House Bill 188, the law to greatly increase registration fees on electric vehicles (EVs), isn’t fair to elderly people, like my wife and I, who drive just 5,500 miles/ year. We are planning to buy an EV-SUV to replace our current internal combustion IC-SUV, our only vehicle. Our current registration fee is $257/year and we pay $135/year in excise taxes at $.554/gallon of gasoline. So, our annual total is $392. Under HB 188 we would pay $592 for registration on the new EV-SUV, an extra $200/year. If we kept our IC-SUV, we could drive 12,100 miles/year, given our 20 miles per gallon [MPG] rate, before our total tax paid reached $592. So, HB 188 isn’t fair to us.
In purchasing our EV-SUV, we assume a one-time tax credit of $3,000, depreciated over five years, or $600/year. We also assume the purchase price, insurance, maintenance and depreciation will be the same for the EV-SUV as an IC-SUV. We would also save $590/year on energy purchases, going from spending $748 on gasoline at $2.72/gallon; to $158 for electric charging, based on an EV Miles Per kiloWatt-hour (MPkWh) rate of 4 MPkWh, at a NorthWestern Energy billing rate of 11.6 cents/kWh. Taking all this into account, we can reduce our vehicle costs by $983/year ($600 plus $583 minus $200) with the EV-SUV purchase.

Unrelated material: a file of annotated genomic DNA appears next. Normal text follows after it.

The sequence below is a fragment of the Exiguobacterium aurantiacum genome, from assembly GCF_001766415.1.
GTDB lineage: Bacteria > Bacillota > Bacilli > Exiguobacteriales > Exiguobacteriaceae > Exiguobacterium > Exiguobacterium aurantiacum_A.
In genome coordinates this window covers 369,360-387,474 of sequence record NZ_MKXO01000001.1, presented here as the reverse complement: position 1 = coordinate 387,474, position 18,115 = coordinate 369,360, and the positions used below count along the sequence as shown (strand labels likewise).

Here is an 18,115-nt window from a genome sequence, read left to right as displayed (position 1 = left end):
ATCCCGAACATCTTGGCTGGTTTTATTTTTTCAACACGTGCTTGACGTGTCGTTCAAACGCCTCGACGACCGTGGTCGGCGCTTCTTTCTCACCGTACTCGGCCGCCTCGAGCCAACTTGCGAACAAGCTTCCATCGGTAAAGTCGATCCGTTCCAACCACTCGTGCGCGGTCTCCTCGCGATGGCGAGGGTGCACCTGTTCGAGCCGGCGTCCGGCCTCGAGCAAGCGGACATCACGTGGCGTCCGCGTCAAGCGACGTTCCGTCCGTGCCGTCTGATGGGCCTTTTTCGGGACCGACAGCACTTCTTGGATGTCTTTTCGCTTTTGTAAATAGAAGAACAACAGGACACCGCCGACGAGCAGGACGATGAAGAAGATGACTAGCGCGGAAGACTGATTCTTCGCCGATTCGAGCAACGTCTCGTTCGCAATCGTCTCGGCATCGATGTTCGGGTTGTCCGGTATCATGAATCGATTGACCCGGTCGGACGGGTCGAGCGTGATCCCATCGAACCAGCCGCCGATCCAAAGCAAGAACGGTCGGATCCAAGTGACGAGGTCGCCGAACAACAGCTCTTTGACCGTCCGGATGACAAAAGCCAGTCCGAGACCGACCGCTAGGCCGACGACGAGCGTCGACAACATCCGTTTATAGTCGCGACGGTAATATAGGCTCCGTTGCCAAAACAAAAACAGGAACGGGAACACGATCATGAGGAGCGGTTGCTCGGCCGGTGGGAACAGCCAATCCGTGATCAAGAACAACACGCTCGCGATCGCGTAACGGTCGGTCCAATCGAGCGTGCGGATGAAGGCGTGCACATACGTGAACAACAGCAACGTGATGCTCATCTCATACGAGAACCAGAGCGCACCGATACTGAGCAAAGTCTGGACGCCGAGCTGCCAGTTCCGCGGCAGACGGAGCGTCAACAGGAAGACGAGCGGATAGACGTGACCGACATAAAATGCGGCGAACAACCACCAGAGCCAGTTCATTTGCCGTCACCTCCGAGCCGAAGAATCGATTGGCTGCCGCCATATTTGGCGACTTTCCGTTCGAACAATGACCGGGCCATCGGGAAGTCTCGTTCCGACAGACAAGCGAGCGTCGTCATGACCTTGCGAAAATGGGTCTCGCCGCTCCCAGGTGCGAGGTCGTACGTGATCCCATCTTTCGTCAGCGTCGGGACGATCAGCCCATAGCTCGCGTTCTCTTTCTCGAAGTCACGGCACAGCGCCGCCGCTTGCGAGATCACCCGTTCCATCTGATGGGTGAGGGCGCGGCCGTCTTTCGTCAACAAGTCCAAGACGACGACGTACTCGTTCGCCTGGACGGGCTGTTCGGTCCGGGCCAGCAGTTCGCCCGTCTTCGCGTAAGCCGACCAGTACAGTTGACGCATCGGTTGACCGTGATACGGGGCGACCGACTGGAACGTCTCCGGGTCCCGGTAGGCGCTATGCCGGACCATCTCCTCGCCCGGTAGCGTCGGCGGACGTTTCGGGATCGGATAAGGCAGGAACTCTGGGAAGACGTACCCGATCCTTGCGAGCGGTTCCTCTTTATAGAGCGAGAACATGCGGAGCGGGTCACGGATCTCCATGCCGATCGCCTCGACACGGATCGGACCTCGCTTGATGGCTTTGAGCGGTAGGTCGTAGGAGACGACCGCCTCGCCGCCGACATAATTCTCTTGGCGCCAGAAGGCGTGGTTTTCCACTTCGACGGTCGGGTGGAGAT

Clearly the race by all the major auto manufactures to lower EV prices and capture the global market, will create tremendous demand. And EV’s produce much less air pollution.
Also, HB 188 doesn’t address deteriorating highway infrastructure due to less tax revenue per mile driven. Montana’s tourism industry will need a network of EV charging stations. President Biden plans to add 500,000 such stations by 2024.
Completely redoing the taxing structure that supports highway infrastructure is a big-picture major opportunity for bipartisan cooperation.
John A. Noreika
Bozeman Daily Chronicle Letter to the Editor 5/7/21